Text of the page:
At least three Big Brother cast members, referred to as houseguests by the show, have been fired from their day jobs for comments made in the house. The houseguests are under 24-hour surveillance, which allows viewers to hear what they’re saying not only when the show is aired, but also during live feeds and on the late night show Big Brother After Dark. If you’re not familiar with the show, a group of strangers are picked to live in a house for three months and are under constant watch. They have competitions to determine a Head of House (HOH) who then puts up nominees for eviction. Additionally, an MVP is picked each week by viewers, with that person nominating an additional candidate for eviction. Each week one person leaves the house until there are only two left, with a jury deciding who wins.

The first to get canned was Aaryn Gries, who has made several racial slurs that were caught on the live feed, which viewers can pay to watch. Gries worked for a modeling agency that promptly dropped her after finding out about what was said. Big Brother aired some of those comments on Sunday night’s television broadcast, with other houseguests complaining that Gries’ comments were offensive.

Gries was followed by GinaMarie Zimmerman, who had been working as a pageant coordinator prior to entering the house. After making racial slurs of her own, her employer of five years stated that they had no choice but to fire her.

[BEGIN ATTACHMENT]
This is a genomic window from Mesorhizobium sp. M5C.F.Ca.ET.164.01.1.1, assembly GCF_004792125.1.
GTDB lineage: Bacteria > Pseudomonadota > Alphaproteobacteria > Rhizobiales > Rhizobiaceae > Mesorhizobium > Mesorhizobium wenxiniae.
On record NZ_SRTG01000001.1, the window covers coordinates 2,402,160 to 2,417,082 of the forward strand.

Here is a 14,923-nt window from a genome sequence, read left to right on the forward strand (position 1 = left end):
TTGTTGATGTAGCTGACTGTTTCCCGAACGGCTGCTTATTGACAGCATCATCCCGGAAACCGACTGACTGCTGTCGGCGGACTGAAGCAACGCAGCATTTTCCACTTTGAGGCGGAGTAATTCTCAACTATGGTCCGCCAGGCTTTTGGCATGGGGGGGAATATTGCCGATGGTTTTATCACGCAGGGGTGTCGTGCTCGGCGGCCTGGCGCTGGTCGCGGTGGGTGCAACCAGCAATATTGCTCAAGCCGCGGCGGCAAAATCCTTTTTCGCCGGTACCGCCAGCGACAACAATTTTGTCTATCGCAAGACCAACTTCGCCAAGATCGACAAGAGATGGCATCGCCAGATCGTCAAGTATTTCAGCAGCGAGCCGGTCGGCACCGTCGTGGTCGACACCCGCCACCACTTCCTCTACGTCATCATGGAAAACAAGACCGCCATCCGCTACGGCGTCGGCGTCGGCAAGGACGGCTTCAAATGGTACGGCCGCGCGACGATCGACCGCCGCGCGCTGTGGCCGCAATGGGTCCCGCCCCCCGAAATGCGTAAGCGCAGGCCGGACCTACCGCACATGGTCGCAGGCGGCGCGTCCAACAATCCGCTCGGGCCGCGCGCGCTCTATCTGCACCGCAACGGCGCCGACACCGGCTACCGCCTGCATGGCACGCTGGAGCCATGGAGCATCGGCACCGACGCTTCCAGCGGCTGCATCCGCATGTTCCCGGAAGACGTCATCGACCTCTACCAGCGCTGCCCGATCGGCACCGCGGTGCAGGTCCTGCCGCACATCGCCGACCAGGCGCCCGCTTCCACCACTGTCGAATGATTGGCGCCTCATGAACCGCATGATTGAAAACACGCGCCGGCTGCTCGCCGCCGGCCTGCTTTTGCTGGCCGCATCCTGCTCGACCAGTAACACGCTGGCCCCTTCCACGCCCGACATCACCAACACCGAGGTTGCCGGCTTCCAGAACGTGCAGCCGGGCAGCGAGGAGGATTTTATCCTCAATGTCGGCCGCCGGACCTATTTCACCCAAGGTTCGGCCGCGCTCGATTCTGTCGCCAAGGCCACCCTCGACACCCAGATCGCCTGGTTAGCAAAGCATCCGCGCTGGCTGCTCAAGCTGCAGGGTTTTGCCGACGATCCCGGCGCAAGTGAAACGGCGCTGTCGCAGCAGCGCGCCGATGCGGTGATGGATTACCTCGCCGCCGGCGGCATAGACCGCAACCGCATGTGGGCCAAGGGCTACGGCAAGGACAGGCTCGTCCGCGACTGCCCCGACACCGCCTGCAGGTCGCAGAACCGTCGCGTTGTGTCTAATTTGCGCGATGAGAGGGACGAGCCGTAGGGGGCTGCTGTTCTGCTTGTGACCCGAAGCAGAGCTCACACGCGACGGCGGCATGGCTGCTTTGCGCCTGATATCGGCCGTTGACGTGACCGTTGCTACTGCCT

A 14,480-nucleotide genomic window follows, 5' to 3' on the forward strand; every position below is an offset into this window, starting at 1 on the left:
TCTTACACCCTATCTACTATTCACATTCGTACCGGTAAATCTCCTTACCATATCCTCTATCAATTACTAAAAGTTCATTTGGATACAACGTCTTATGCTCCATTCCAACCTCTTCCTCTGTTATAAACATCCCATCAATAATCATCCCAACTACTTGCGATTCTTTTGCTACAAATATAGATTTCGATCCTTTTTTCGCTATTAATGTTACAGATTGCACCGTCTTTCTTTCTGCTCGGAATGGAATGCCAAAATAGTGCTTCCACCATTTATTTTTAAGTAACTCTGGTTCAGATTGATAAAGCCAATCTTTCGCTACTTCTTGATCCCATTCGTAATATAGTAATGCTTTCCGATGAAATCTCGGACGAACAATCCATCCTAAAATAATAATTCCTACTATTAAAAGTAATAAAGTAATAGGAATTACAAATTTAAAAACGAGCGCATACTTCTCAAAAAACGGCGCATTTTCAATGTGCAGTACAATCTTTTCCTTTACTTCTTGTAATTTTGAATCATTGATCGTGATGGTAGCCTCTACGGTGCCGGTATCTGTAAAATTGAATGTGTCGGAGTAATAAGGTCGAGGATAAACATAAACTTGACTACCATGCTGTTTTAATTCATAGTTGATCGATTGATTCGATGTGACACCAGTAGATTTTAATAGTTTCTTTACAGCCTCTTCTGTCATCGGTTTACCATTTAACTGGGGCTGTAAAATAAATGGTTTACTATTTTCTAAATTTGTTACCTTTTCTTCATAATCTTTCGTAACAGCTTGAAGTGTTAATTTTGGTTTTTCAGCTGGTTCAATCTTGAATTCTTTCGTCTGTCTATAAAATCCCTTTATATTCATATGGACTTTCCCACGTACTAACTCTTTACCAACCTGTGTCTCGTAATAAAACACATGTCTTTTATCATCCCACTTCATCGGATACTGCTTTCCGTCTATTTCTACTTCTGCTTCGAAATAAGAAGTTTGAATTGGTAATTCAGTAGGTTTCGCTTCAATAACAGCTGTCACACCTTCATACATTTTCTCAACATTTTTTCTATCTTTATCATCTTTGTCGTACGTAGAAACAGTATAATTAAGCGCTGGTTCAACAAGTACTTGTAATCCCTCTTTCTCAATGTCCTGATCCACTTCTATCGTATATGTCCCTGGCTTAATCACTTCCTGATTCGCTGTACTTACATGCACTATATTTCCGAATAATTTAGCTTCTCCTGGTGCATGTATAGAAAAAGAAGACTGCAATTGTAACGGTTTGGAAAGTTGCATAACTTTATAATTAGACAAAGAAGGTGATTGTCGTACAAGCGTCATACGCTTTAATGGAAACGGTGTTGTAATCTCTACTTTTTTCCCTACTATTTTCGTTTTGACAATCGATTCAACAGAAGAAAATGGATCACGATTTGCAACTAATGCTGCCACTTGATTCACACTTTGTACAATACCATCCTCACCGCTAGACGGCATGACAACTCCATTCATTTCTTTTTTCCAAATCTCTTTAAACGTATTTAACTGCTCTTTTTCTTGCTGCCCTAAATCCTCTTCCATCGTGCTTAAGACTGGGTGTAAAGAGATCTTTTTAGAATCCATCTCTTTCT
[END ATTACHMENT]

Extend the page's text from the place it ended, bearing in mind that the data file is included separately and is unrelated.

The latest houseguest to lose their day job is Specer Clawson, a railroad conductor. He made discriminatory remarks about a fellow houseguest’s sexuality in addition to praising Hitler as having been a gifted speaker. Union Pacific Railroad released a statement saying, "The values represented by Spencer Clawson's comments during the Big Brother show do not at all align with Union Pacific's values. Mr. Clawson is on unpaid leave of absence while participating on Big Brother. Union Pacific does not condone his comments. Union Pacific is acting in accordance with Collective Bargaining Agreement terms regarding Mr. Clawson."

Big Brother has also weighed in on houseguest remarks with a statement of their own:

Big Brother is a reality show about watching a group of people who have no privacy 24/7 -- and seeing every moment of their lives. At times, the houseguests reveal prejudices and other beliefs that we do not condone. We certainly find the statements made by several of the houseguests on the live Internet feed to be offensive. Any views or opinions expressed in personal commentary by a houseguest appearing on Big Brother, either on any live feed from the House or during the broadcast, are those of the individuals speaking and do not represent the views or opinions of CBS or the producers of the program.

Unfortunately for the houseguests, they have no contact with the outside world and won’t know they’re fired until they leave the house. They’ll still make money while on the show, however. The winner of Big Brother makes $500,000 and the runner-up takes home $50,000. Contestants also make around $750 per week that they’re on the show, as well as time spent in the sequester house if they’re part of the “Big Brother Jury.”

Big Brother airs on CBS Wednesday 8/7c, Thursday 9/8c, and Sunday 8/7c.

Do you think it’s fair for an employer to fire their employee when they’re not even aware of it?